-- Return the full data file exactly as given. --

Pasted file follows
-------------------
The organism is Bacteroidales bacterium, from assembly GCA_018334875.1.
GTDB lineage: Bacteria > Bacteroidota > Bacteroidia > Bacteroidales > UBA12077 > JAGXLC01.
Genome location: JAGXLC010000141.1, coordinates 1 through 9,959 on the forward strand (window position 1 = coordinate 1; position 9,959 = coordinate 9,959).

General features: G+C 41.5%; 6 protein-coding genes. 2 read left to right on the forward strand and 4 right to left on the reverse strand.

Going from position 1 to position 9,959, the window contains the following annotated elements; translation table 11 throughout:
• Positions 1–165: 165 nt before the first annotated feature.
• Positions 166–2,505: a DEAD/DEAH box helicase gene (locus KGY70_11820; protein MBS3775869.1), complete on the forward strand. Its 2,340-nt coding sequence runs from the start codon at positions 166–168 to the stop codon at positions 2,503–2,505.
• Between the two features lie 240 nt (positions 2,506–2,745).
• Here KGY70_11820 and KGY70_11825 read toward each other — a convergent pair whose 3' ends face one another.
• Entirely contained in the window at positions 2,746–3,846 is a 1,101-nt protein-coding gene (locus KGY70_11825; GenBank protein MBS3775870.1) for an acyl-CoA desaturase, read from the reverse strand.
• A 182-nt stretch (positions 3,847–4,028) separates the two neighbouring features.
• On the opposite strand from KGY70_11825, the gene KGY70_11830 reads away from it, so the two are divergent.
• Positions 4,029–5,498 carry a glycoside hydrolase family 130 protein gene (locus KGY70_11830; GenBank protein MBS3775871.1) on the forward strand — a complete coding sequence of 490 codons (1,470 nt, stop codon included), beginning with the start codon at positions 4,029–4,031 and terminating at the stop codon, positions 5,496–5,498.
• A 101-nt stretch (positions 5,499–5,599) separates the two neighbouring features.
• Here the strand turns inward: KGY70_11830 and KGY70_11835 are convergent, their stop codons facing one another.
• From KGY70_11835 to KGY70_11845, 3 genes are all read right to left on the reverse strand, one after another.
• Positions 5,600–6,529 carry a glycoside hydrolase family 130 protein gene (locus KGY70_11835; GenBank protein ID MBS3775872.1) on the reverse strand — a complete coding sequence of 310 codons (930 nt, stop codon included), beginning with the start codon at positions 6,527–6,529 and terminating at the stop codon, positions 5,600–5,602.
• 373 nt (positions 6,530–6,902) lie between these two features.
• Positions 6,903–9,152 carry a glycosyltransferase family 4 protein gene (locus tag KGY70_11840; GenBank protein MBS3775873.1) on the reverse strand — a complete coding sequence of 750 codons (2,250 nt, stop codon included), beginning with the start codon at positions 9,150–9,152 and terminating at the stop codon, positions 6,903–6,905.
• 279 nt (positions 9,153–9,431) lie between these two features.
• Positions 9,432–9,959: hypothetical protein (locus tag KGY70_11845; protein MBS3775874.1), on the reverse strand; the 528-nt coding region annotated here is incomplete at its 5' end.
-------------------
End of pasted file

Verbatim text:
The organism is Bacteroidales bacterium, from assembly GCA_018334875.1.
GTDB lineage: Bacteria > Bacteroidota > Bacteroidia > Bacteroidales > UBA12077 > JAGXLC01.
Genome location: JAGXLC010000141.1, coordinates 1 through 9,959 on the forward strand (window position 1 = coordinate 1; position 9,959 = coordinate 9,959).

General features: G+C 41.5%; 6 protein-coding genes. 2 read left to right on the forward strand and 4 right to left on the reverse strand.

Going from position 1 to position 9,959, the window contains the following annotated elements; translation table 11 throughout:
• Positions 1–165: 165 nt before the first annotated feature.
• Positions 166–2,505: a DEAD/DEAH box helicase gene (locus KGY70_11820; protein MBS3775869.1), complete on the forward strand. Its 2,340-nt coding sequence runs from the start codon at positions 166–168 to the stop codon at positions 2,503–2,505.
• Between the two features lie 240 nt (positions 2,506–2,745).
• Here KGY70_11820 and KGY70_11825 read toward each other — a convergent pair whose 3' ends face one another.
• Entirely contained in the window at positions 2,746–3,846 is a 1,101-nt protein-coding gene (locus KGY70_11825; GenBank protein MBS3775870.1) for an acyl-CoA desaturase, read from the reverse strand.
• A 182-nt stretch (positions 3,847–4,028) separates the two neighbouring features.
• On the opposite strand from KGY70_11825, the gene KGY70_11830 reads away from it, so the two are divergent.
• Positions 4,029–5,498 carry a glycoside hydrolase family 130 protein gene (locus KGY70_11830; GenBank protein MBS3775871.1) on the forward strand — a complete coding sequence of 490 codons (1,470 nt, stop codon included), beginning with the start codon at positions 4,029–4,031 and terminating at the stop codon, positions 5,496–5,498.
• A 101-nt stretch (positions 5,499–5,599) separates the two neighbouring features.
• Here the strand turns inward: KGY70_11830 and KGY70_11835 are convergent, their stop codons facing one another.
• From KGY70_11835 to KGY70_11845, 3 genes are all read right to left on the reverse strand, one after another.
• Positions 5,600–6,529 carry a glycoside hydrolase family 130 protein gene (locus KGY70_11835; GenBank protein ID MBS3775872.1) on the reverse strand — a complete coding sequence of 310 codons (930 nt, stop codon included), beginning with the start codon at positions 6,527–6,529 and terminating at the stop codon, positions 5,600–5,602.
• 373 nt (positions 6,530–6,902) lie between these two features.
• Positions 6,903–9,152 carry a glycosyltransferase family 4 protein gene (locus tag KGY70_11840; GenBank protein MBS3775873.1) on the reverse strand — a complete coding sequence of 750 codons (2,250 nt, stop codon included), beginning with the start codon at positions 9,150–9,152 and terminating at the stop codon, positions 6,903–6,905.
• 279 nt (positions 9,153–9,431) lie between these two features.
• Positions 9,432–9,959: hypothetical protein (locus tag KGY70_11845; protein MBS3775874.1), on the reverse strand; the 528-nt coding region annotated here is incomplete at its 5' end.